I think people on this forum are trying to make things more complicated than they have to be. Good science is simple and clear.
I need help to develop this theory.
... have been for 3 years + now.
This means the Earth's atmosphere was much, much thicker so that the vapor could be both hot enough, and abundant enough to form, even outside of geode chambers ... even diamonds ...
Diamonds are crystals of pure carbon that form under crushing pressures and intense heat. They mostly form in the Earth's mantle, the layer beneath the crust or surface layer, at a depth of about 150km.
https://www.youtube.com/watch?v=Ukvs6Rct4w8The above video overviews the fact of science that material can be formed from physical vapor deposition. Meaning as the star undergoes basic thermodynamic phase transitioning, the vapors condense and deposit and form what are called crystals. These crystals are observed all over the Earth and are direct evidence of physical vapor deposition. This means the Earth's atmosphere was much, much thicker so that the vapor could be both hot enough, and abundant enough to form, even outside of geode chambers.Quartz:and pyrite:and granite:and even diamonds:All formed from physical vapor deposition.
Although vapor deposition can be used to form quartz and diamond crystals in laboratories, that is not how the naturally occurring mineral crystals are formed on earth. Vapor deposition takes place at extremely low pressures and with incredibly hot vapors (or even plasmas)--totally the other end of the spectrum from earthly crystals which are typically formed by phase transitions and chemical reactions between condensed matter species (liquid, glass, solid and solution phase) under hydrothermal or high-pressure conditions.At this point I agree with most of the other people posting to this thread: this theory has too many disagreements with accepted and demonstrated scientific theories across almost every field from astronomy to nuclear physics, geochemistry and biology. It might be an elegant theory, but since it contradicts too many theories that otherwise have been shown to be consistent with themselves and each other, as well as good predictors of the natural world, it appears to be wrong.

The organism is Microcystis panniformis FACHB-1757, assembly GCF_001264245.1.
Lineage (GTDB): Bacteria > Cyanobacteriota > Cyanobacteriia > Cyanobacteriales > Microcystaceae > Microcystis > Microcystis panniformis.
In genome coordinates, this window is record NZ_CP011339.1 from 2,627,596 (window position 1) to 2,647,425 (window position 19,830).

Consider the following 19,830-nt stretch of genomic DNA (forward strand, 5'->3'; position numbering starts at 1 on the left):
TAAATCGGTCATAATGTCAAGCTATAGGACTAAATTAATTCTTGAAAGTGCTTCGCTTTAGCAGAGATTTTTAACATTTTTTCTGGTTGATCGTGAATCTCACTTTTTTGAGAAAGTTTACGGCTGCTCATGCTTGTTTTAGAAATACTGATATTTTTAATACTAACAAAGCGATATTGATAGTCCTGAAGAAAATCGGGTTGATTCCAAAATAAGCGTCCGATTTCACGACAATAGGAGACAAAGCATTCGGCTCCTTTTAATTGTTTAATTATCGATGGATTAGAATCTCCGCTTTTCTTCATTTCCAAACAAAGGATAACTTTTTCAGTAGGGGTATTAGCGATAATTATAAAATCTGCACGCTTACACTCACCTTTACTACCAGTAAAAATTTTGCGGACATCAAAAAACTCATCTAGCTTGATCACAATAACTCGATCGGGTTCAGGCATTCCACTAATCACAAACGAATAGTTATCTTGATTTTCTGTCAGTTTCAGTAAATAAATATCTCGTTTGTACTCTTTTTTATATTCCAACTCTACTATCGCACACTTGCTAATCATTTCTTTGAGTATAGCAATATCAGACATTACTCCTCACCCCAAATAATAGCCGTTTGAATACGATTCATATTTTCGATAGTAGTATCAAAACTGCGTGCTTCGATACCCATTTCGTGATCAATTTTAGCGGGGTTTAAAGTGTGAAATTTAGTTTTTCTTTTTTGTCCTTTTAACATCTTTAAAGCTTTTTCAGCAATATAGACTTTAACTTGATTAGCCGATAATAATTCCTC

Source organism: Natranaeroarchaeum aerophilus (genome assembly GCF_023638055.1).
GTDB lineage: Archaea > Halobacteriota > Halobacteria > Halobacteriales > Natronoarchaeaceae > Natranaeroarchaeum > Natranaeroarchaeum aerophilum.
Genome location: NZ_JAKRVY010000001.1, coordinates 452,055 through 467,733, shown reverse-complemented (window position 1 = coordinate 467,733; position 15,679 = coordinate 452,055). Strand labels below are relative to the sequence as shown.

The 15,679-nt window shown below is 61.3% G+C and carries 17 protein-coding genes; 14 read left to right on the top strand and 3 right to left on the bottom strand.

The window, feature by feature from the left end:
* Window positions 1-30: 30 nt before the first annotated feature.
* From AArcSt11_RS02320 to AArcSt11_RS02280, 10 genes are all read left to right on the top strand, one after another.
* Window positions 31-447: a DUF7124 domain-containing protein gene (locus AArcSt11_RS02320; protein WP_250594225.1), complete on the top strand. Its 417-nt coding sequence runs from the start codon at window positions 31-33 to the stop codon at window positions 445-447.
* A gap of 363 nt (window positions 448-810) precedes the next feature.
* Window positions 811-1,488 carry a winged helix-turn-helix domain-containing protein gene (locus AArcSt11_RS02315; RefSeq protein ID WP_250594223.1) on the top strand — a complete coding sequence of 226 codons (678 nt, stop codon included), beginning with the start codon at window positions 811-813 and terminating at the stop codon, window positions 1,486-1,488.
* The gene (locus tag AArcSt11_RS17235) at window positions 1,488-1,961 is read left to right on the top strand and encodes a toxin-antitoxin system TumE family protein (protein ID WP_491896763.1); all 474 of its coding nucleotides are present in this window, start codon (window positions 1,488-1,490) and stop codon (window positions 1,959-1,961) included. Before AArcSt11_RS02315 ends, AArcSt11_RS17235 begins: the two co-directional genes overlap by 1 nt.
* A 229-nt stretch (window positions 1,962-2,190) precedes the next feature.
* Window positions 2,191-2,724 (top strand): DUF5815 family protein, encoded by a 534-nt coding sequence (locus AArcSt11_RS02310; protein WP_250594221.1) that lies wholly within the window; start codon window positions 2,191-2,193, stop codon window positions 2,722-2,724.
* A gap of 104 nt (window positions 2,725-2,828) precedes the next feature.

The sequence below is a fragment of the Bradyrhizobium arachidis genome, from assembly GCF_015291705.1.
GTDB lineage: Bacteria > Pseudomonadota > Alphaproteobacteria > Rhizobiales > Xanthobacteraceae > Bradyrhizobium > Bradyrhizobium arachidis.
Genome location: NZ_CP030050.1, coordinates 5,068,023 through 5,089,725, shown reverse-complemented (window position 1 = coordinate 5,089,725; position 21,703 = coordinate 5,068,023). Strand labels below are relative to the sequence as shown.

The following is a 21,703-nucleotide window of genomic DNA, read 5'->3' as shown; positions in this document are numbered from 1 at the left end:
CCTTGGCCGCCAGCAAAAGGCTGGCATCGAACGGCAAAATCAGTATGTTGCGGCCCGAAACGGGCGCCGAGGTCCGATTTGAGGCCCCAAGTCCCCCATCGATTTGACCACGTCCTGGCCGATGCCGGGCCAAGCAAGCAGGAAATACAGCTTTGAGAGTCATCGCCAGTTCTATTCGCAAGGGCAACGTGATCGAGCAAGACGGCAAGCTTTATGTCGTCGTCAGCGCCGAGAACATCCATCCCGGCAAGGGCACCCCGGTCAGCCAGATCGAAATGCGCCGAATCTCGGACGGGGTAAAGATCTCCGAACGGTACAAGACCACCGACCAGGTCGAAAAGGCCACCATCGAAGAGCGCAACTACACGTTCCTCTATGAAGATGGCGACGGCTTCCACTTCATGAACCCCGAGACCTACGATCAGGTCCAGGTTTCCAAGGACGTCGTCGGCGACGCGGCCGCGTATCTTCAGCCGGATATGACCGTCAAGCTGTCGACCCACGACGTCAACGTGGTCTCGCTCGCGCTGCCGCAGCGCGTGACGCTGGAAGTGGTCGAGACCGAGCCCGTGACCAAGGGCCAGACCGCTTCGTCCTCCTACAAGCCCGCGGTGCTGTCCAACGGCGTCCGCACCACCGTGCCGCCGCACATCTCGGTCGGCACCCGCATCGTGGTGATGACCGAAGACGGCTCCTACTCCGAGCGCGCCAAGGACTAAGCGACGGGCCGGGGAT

This paper explains that planetary formation is stellar evolution. Planets are ancient stars and stars are young planets. The “star” is the nebular collapsing dust cloud that becomes the “planet”. It retains its spherical shape throughout its evolution, no nebular disk is needed. This common sense is ignored for reasons unknown by the author, but is probably because of graduate school not allowing students to think on their own for the sake of their careers.
... It is most important to realize that stars retain their spherical shape as they evolve. A "disk" is not required, but was ad hoc from the beginning ...
Ignoring these will not suffice. I want clear answers that I can explain to my grandma.
The current view is NOT that the objects in the solar system came from the sun, but rather the sun and most of the mass of the solar system came from the same source, and some small fraction of the objects in the solar system have been captured from interstellar space.Your theory is an interesting idea at first thought, but on further consideration (and I have given it plenty), it falls quite short:It does not explain the variety of masses and compositions of the billions of stars and thousands of planets we can observe.It does not explain how stable solar systems and planetary systems can come about.It does not explain the structure of rocky planets or stars.The evidence against this theory is VERY strong.